Courtney Clonninger's grandfather left her a large horse farm in Kentucky, but he didn't leave her enough money to run it. Courtney believes that Gus, a horse she has raised, will be colt of the year and bring her sufficient funds to finance the farm and help her kickstart her breeding program. Right away, I was struck by how much was riding on this one young animal.
Horse broker Seth Cameron arrives at Courtney's farm to look at this colt that people are talking about. He realizes immediately that Gus has great possibilities and he tries to persuade Courtney to let him sell Gus, or else to syndicate him. Courtney refuses, believing she can get the farm in the black through her own efforts. She is actually outraged by Seth's offer because Gus is the single most important thing in her life, and making the farm profitable is her focus.
Although Courtney is prickly as a pear and terminally rude as well, nonetheless, Seth begins to fall in love with her and decides to do everything he can to make sure that she does not lose the farm. Gone is his dream of syndicating Gus. Instead, he starts hustling his clients to board horses and to train their yearlings at Idle Hour Farm, thus bringing Courtney a cash flow.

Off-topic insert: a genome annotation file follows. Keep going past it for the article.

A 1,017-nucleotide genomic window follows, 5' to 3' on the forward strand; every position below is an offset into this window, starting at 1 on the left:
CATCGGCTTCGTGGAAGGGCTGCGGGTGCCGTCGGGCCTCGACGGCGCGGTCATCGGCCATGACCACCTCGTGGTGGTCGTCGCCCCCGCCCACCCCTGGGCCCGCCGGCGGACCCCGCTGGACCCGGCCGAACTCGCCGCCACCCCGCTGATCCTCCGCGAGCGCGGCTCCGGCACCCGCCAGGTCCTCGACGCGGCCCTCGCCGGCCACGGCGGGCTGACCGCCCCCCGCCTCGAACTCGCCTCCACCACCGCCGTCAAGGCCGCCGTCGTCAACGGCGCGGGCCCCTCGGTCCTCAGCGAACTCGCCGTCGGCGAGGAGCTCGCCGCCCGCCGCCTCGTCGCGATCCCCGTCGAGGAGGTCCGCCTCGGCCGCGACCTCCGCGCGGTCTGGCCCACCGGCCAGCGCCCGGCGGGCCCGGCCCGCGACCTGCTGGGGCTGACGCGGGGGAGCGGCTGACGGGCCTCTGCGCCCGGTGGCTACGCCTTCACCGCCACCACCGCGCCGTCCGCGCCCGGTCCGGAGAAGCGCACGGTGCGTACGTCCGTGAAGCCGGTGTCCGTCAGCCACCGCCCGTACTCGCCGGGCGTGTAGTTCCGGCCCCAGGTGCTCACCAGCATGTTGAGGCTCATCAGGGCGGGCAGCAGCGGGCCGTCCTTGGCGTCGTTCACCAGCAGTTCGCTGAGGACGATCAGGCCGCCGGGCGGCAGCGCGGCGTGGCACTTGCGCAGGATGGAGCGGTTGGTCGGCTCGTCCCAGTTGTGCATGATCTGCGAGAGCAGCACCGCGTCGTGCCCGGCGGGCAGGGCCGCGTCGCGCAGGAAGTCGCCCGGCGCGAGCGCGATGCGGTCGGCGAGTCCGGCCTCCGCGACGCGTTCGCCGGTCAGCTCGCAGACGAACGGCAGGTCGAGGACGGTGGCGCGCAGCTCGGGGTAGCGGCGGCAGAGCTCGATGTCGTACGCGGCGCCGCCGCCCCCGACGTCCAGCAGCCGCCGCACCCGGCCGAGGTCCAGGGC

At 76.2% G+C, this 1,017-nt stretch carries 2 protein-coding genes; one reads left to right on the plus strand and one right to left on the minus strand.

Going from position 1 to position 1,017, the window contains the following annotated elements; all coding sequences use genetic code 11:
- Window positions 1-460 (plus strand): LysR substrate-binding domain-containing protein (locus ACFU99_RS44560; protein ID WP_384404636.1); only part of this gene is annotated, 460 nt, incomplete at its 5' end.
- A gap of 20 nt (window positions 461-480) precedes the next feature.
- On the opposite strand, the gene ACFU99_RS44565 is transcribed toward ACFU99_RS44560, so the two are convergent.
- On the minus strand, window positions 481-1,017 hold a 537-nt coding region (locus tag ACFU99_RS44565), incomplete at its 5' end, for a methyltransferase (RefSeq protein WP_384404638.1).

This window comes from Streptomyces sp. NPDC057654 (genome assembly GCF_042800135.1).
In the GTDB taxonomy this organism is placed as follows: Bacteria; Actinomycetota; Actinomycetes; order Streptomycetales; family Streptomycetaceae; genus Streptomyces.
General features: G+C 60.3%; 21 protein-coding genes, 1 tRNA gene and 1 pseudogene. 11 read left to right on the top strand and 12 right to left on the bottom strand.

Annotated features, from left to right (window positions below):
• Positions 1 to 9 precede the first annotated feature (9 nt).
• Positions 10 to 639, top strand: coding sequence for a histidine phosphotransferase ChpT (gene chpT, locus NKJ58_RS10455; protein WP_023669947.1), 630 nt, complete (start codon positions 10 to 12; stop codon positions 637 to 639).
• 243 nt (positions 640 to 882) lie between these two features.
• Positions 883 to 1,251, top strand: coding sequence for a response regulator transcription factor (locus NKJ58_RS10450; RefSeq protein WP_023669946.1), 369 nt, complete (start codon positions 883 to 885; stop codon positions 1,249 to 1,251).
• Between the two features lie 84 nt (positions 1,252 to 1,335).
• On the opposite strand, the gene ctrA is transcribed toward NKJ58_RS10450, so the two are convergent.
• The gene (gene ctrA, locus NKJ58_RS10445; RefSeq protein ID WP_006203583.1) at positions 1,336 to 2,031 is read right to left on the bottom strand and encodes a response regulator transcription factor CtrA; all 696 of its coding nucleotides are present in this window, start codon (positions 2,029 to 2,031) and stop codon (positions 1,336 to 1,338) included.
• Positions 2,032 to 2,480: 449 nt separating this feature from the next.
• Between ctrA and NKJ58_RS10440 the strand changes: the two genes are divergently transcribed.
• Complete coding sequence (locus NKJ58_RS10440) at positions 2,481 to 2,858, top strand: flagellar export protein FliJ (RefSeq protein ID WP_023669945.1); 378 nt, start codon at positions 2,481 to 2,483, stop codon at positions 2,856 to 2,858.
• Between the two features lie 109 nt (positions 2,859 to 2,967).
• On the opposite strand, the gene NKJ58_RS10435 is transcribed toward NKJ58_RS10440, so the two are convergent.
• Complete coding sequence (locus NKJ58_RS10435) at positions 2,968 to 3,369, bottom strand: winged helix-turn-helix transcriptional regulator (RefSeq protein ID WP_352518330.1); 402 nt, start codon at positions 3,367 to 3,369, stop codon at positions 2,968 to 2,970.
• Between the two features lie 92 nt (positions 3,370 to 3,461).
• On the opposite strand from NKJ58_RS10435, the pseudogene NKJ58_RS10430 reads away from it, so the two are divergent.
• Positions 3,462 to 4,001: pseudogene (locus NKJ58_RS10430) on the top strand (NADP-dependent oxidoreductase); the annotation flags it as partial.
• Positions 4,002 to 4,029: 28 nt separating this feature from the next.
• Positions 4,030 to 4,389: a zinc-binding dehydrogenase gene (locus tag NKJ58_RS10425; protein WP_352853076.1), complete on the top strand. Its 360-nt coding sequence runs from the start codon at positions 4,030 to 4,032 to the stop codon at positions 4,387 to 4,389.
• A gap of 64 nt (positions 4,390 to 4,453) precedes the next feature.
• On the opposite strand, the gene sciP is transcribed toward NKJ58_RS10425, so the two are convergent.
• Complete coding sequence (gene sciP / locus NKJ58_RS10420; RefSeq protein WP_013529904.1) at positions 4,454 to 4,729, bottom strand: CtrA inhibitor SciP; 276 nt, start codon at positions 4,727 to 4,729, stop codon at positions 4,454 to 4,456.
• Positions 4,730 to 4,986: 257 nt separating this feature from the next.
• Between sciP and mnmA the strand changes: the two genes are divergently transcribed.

Is she appreciative? Of course not, because she wants to do it all herself! Loaded with baggage along the line that 'everyone who was supposed to love me left me,' she is not the most charming of heroines.
It's obvious that Courtney has a lot of room for personal growth, and mostly by narrative we see it happen. Seth is certainly more tenacious than she deserves, and again mostly by narrative we see him restore financial viability to the farm. Snappy dialogue or at least more dialogue would have moved this story at a faster pace.
If horse racing is your choice of spectator sports or you yearn for the blue grass of Kentucky, then perhaps you can overlook the problems I had with The Winner's Circle.